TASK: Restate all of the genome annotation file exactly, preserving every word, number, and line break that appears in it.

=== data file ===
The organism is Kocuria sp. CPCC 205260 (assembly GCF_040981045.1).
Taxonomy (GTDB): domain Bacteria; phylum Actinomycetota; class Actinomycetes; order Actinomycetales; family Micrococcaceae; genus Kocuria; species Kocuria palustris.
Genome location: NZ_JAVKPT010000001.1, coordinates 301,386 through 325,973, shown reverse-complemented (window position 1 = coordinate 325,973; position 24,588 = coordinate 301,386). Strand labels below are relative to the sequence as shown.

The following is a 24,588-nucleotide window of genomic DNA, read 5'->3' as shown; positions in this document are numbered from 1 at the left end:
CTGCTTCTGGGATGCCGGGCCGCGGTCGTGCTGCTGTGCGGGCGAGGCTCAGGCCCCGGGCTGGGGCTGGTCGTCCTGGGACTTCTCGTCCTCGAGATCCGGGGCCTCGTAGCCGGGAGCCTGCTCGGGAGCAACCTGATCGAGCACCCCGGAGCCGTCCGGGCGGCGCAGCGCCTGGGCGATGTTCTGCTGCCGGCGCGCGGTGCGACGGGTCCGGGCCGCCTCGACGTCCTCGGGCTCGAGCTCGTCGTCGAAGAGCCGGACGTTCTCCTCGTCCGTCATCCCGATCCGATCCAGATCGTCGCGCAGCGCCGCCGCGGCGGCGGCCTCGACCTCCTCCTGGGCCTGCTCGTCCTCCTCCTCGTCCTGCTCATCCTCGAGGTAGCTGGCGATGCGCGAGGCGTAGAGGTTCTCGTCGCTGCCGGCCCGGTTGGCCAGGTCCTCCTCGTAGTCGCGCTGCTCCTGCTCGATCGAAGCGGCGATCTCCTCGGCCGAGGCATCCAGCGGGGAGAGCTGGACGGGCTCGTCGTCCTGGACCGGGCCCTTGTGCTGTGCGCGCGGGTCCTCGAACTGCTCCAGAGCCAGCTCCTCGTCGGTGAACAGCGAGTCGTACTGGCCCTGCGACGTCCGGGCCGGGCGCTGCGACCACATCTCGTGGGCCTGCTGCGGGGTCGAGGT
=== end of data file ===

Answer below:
The organism is Kocuria sp. CPCC 205260 (assembly GCF_040981045.1).
Taxonomy (GTDB): domain Bacteria; phylum Actinomycetota; class Actinomycetes; order Actinomycetales; family Micrococcaceae; genus Kocuria; species Kocuria palustris.
Genome location: NZ_JAVKPT010000001.1, coordinates 301,386 through 325,973, shown reverse-complemented (window position 1 = coordinate 325,973; position 24,588 = coordinate 301,386). Strand labels below are relative to the sequence as shown.

The following is a 24,588-nucleotide window of genomic DNA, read 5'->3' as shown; positions in this document are numbered from 1 at the left end:
CTGCTTCTGGGATGCCGGGCCGCGGTCGTGCTGCTGTGCGGGCGAGGCTCAGGCCCCGGGCTGGGGCTGGTCGTCCTGGGACTTCTCGTCCTCGAGATCCGGGGCCTCGTAGCCGGGAGCCTGCTCGGGAGCAACCTGATCGAGCACCCCGGAGCCGTCCGGGCGGCGCAGCGCCTGGGCGATGTTCTGCTGCCGGCGCGCGGTGCGACGGGTCCGGGCCGCCTCGACGTCCTCGGGCTCGAGCTCGTCGTCGAAGAGCCGGACGTTCTCCTCGTCCGTCATCCCGATCCGATCCAGATCGTCGCGCAGCGCCGCCGCGGCGGCGGCCTCGACCTCCTCCTGGGCCTGCTCGTCCTCCTCCTCGTCCTGCTCATCCTCGAGGTAGCTGGCGATGCGCGAGGCGTAGAGGTTCTCGTCGCTGCCGGCCCGGTTGGCCAGGTCCTCCTCGTAGTCGCGCTGCTCCTGCTCGATCGAAGCGGCGATCTCCTCGGCCGAGGCATCCAGCGGGGAGAGCTGGACGGGCTCGTCGTCCTGGACCGGGCCCTTGTGCTGTGCGCGCGGGTCCTCGAACTGCTCCAGAGCCAGCTCCTCGTCGGTGAACAGCGAGTCGTACTGGCCCTGCGACGTCCGGGCCGGGCGCTGCGACCACATCTCGTGGGCCTGCTGCGGGGTCGAGGT